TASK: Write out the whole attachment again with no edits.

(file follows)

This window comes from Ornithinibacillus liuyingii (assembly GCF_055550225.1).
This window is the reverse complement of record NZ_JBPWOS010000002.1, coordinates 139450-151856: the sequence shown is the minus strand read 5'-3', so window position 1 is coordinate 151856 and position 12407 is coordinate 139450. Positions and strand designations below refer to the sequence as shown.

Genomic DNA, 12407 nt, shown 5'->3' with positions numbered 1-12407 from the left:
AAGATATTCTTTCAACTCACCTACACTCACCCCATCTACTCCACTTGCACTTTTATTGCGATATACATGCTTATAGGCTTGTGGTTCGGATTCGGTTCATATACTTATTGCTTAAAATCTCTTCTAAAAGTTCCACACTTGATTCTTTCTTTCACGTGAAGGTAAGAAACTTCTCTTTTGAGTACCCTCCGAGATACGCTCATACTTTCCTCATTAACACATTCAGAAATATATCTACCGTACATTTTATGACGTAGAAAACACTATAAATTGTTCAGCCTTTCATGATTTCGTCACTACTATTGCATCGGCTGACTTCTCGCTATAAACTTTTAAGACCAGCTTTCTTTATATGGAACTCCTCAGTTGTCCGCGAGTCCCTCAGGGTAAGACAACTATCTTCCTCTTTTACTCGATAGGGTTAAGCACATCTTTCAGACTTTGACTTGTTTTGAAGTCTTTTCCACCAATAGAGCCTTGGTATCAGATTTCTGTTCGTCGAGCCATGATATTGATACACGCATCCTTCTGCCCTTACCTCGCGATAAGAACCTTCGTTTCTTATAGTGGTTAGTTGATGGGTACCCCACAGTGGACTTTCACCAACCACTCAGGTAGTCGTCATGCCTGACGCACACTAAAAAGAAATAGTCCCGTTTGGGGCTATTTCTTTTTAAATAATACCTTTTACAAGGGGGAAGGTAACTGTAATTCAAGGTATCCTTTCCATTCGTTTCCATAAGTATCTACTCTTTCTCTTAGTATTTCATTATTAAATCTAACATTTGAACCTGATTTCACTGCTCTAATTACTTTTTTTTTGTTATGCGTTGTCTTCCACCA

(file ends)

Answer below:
This window comes from Ornithinibacillus liuyingii (assembly GCF_055550225.1).
This window is the reverse complement of record NZ_JBPWOS010000002.1, coordinates 139450-151856: the sequence shown is the minus strand read 5'-3', so window position 1 is coordinate 151856 and position 12407 is coordinate 139450. Positions and strand designations below refer to the sequence as shown.

Genomic DNA, 12407 nt, shown 5'->3' with positions numbered 1-12407 from the left:
AAGATATTCTTTCAACTCACCTACACTCACCCCATCTACTCCACTTGCACTTTTATTGCGATATACATGCTTATAGGCTTGTGGTTCGGATTCGGTTCATATACTTATTGCTTAAAATCTCTTCTAAAAGTTCCACACTTGATTCTTTCTTTCACGTGAAGGTAAGAAACTTCTCTTTTGAGTACCCTCCGAGATACGCTCATACTTTCCTCATTAACACATTCAGAAATATATCTACCGTACATTTTATGACGTAGAAAACACTATAAATTGTTCAGCCTTTCATGATTTCGTCACTACTATTGCATCGGCTGACTTCTCGCTATAAACTTTTAAGACCAGCTTTCTTTATATGGAACTCCTCAGTTGTCCGCGAGTCCCTCAGGGTAAGACAACTATCTTCCTCTTTTACTCGATAGGGTTAAGCACATCTTTCAGACTTTGACTTGTTTTGAAGTCTTTTCCACCAATAGAGCCTTGGTATCAGATTTCTGTTCGTCGAGCCATGATATTGATACACGCATCCTTCTGCCCTTACCTCGCGATAAGAACCTTCGTTTCTTATAGTGGTTAGTTGATGGGTACCCCACAGTGGACTTTCACCAACCACTCAGGTAGTCGTCATGCCTGACGCACACTAAAAAGAAATAGTCCCGTTTGGGGCTATTTCTTTTTAAATAATACCTTTTACAAGGGGGAAGGTAACTGTAATTCAAGGTATCCTTTCCATTCGTTTCCATAAGTATCTACTCTTTCTCTTAGTATTTCATTATTAAATCTAACATTTGAACCTGATTTCACTGCTCTAATTACTTTTTTTTTGTTATGCGTTGTCTTCCACCA